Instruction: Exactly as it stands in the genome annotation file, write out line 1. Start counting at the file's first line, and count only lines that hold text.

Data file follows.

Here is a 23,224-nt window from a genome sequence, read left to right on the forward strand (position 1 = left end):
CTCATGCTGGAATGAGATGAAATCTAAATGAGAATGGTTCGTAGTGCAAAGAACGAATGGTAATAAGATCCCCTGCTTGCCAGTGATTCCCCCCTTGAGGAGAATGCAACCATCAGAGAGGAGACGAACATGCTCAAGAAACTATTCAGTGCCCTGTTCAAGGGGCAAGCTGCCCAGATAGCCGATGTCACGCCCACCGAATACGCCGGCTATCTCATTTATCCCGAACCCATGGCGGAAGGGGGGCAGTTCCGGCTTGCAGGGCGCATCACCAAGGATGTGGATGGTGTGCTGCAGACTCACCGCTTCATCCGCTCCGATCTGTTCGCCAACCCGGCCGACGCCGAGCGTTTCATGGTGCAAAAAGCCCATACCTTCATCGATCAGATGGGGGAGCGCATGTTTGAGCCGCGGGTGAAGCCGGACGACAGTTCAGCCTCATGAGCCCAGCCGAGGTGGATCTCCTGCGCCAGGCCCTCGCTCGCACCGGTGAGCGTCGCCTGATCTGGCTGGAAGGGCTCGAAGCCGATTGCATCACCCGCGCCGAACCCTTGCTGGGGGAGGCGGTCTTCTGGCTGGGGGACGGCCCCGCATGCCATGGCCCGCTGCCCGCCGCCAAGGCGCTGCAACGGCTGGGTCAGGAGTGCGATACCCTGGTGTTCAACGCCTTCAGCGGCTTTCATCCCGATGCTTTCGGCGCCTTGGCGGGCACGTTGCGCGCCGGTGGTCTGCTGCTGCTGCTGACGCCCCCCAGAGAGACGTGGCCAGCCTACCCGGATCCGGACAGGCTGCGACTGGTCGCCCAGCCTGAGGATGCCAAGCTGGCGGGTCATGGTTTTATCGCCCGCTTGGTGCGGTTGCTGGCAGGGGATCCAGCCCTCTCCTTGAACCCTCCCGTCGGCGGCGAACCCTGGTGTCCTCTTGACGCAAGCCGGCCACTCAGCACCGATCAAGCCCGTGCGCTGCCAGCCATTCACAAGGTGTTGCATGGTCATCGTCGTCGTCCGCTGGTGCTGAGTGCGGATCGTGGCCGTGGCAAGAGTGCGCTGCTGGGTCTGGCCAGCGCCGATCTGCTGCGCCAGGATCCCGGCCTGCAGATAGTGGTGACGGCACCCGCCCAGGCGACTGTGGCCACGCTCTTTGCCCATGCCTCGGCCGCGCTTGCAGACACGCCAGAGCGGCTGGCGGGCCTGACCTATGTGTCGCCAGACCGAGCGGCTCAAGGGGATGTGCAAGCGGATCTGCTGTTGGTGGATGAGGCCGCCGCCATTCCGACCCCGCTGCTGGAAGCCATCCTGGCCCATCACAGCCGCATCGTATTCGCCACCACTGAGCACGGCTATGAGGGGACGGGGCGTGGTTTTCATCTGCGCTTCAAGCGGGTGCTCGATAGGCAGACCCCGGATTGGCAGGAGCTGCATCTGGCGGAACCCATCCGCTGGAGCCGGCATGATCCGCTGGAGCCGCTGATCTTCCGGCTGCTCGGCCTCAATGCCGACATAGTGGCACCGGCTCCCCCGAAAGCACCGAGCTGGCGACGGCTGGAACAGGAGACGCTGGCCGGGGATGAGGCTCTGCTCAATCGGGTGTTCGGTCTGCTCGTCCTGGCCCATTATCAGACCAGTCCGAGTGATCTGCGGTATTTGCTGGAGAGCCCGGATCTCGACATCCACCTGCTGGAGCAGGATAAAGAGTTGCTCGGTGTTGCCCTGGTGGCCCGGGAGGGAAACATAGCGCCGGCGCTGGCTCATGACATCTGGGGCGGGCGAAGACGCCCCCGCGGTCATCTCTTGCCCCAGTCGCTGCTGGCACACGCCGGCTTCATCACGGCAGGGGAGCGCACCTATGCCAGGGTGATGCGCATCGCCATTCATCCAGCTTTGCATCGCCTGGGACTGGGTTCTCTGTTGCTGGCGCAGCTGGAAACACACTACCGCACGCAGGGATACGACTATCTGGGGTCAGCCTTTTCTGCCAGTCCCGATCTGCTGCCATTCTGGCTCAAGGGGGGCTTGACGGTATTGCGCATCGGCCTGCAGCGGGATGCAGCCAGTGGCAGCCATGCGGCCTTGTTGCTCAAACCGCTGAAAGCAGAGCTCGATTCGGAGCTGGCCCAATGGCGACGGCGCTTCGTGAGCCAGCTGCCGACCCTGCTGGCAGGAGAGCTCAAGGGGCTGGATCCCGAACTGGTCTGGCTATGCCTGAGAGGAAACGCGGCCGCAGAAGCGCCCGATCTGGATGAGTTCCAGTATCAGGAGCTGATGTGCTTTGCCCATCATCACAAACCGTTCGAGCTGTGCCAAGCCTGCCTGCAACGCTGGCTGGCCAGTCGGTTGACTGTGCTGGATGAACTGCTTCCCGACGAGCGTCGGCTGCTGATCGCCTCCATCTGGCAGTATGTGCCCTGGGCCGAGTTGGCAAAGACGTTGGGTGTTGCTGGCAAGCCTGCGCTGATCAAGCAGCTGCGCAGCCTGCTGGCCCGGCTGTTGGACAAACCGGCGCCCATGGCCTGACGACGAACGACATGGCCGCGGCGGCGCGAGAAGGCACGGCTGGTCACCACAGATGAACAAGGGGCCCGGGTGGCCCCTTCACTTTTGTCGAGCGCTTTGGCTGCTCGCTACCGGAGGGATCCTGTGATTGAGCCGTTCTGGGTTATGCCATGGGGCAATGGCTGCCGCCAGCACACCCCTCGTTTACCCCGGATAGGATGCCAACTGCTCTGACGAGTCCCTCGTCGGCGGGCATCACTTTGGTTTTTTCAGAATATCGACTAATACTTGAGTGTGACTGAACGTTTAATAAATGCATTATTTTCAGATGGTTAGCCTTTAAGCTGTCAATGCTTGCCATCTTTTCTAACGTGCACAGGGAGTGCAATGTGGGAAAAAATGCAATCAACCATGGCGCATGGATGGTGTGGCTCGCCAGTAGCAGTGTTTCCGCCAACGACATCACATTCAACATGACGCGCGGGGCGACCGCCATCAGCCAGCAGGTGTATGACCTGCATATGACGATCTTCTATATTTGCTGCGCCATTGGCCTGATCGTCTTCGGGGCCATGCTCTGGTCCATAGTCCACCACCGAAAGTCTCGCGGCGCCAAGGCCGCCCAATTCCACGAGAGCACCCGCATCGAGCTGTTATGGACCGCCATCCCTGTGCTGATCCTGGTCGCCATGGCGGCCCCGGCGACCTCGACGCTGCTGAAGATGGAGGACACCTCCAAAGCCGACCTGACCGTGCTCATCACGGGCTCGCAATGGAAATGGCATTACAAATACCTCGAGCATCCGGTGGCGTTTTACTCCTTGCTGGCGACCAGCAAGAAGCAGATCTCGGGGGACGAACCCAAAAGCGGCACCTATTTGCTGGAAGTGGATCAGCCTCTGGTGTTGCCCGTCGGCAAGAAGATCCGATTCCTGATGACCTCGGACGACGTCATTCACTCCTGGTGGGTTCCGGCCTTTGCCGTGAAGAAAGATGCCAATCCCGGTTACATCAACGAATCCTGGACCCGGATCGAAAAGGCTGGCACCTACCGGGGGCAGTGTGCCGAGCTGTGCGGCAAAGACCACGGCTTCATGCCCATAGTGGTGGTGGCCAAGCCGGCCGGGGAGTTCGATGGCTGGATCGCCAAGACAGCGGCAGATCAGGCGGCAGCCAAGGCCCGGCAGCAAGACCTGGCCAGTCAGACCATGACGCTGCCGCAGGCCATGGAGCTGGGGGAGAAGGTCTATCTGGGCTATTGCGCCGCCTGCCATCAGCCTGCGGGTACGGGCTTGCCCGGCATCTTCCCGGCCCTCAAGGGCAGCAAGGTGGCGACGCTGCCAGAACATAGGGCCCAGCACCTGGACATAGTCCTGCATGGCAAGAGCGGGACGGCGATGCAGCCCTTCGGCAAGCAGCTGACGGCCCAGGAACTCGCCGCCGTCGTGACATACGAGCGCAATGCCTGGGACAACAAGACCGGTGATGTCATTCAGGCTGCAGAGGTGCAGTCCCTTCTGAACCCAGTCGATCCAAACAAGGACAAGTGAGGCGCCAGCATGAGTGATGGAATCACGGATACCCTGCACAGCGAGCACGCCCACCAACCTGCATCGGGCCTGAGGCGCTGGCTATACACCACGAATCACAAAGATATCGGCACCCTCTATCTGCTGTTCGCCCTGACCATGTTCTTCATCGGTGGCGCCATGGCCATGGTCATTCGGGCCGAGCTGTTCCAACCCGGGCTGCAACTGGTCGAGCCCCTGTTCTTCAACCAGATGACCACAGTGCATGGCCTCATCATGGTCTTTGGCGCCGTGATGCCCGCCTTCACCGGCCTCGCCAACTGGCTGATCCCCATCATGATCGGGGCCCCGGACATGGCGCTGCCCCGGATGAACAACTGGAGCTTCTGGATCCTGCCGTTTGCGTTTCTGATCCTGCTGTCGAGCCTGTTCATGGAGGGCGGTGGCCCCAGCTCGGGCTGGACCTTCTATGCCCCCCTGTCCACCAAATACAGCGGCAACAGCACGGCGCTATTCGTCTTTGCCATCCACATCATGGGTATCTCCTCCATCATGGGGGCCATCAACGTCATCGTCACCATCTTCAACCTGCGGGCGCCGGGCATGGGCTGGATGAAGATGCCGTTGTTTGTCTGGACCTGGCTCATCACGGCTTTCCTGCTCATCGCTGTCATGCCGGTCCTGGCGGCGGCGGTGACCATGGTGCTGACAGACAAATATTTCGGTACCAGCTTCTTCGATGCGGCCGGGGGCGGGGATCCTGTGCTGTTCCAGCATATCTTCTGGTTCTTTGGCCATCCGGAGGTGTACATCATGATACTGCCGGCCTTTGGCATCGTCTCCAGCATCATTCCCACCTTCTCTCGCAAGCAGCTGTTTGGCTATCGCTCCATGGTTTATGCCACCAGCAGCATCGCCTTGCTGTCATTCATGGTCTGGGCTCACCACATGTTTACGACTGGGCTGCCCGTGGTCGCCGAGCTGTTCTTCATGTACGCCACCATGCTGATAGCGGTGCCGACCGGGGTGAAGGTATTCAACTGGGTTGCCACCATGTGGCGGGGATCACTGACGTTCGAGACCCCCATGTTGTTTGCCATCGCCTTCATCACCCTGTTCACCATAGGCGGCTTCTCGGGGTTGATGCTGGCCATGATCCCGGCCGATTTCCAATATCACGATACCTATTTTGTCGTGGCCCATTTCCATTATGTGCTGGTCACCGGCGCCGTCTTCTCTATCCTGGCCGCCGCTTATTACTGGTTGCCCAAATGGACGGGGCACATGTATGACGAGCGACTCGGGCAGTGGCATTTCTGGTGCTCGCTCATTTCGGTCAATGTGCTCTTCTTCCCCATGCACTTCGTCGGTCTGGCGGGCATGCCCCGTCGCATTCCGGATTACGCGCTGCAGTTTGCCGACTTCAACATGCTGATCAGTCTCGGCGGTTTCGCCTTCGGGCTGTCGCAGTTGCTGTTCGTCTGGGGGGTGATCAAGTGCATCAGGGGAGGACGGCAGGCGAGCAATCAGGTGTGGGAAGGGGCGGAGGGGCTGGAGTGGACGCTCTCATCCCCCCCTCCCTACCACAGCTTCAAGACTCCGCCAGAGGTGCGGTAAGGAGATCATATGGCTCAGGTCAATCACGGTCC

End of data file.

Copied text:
Here is a 23,224-nt window from a genome sequence, read left to right on the forward strand (position 1 = left end):